Football Without Fans? Media Spreadability, Twitter, and Bundesliga on New Coronavirus Lockdown

Yesterday I wrote about my feelings in relation to the new normal in sports broadcasting when the Bundesliga resumed its season behind closed doors [Football Without Fans during the New Coronavirus Pandemic Lockdown]. In that post one of my main argument was that the new normal in sports broadcasting has provided an opportunity for audiences to consume traditional backstage and frontstage performances by athletes, coaches, and referees. In special I have focused on the voices of those actors within the interactive theatre that we known as football stadia, and how they were silenced by fans’ in-stadia performances.

While I was watching the Ruhr Derby, I was also collecting the Twitter user network by following all early games’ official hashtags (#bvbs04; #rblscf; #tsgbsc; #f95scp; #fcawob). The graph below is visualised in a way that the size reflects authority and the colour the out-degree within the network.

Firstly, it is interesting to note how the derby monopolised the conversation even when I have collected the tweets from all different early games. Secondly, it is that we have clubs’ twitter profiles – in German and on their different languages – and the Bundesliga’s twitter profile as having stronger out-degree than traditional media outlets (redder). In a way, this reinforces other posts I wrote about the digital disruption on the sports media ecology [Media Disruption in Sport; Para-Social Interactions, Social Media, and Sport; and Media Spreadability and Sport].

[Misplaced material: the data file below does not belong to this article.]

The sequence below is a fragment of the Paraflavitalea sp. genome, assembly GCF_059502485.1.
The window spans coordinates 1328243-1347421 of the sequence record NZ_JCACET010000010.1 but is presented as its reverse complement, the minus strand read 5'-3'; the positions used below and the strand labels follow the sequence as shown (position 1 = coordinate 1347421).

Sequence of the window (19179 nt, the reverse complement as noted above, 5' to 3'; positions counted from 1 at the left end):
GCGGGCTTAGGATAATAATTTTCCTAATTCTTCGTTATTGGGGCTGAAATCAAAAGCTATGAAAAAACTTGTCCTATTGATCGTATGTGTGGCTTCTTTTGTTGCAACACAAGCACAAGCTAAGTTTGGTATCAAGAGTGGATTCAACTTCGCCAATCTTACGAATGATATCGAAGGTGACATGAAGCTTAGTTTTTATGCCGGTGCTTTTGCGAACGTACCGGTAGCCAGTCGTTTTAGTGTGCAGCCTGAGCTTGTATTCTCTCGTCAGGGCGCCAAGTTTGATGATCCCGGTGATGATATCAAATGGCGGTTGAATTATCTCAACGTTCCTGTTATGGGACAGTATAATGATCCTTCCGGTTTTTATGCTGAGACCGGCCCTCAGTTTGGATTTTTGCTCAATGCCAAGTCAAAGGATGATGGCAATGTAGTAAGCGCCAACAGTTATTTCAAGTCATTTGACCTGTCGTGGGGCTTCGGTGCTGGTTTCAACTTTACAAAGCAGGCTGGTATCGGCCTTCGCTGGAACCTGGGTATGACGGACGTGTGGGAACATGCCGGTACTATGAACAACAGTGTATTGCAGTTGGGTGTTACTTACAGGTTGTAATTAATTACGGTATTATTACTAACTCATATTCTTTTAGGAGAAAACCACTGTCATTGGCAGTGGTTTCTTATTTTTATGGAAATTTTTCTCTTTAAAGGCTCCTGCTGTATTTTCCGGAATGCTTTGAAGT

But for me what was really interesting to see in this graph was the prominence of common users in respect of authority (bigger sizes). If we focus to our right of the graph we can see three big clusters and a fourth small one just above the official Dortmund twitter profile (the big red @bvb node). But who are those individuals and what have they tweeted during the game that made them so prominent? Well, all of them have tweeted about this particular incident during the Ruhr Derby (see tweet below).

For me this example highlights what I have discussed yesterday about the performances that we as audiences start to consume in the new normal of sports broadcasting. What the French defender Todybo said to the Norwegian wonder kid Håland would have gone unnoticed because of all the noises produced by in-stadia supporters. This new normal allows us this access to what really happens within the four lines that before only a handful would have access to.

But also, what is interesting is how this particular tweet – as the other three I have pointed out previously – spread during the game to a point where those users became as prominent in authority as official twitter profiles.

This actually made me reflect on the notion of football without fans that I have mentioned yesterday. Were they actually absent from the game? Or what do we really need is a new normal way of understanding unorthodox consumption practices that disregard being-there as necessity. Because that participatory audience in this interactive theatre known as football has just migrated to another space.

Can we really say that a football game can be played without fans?

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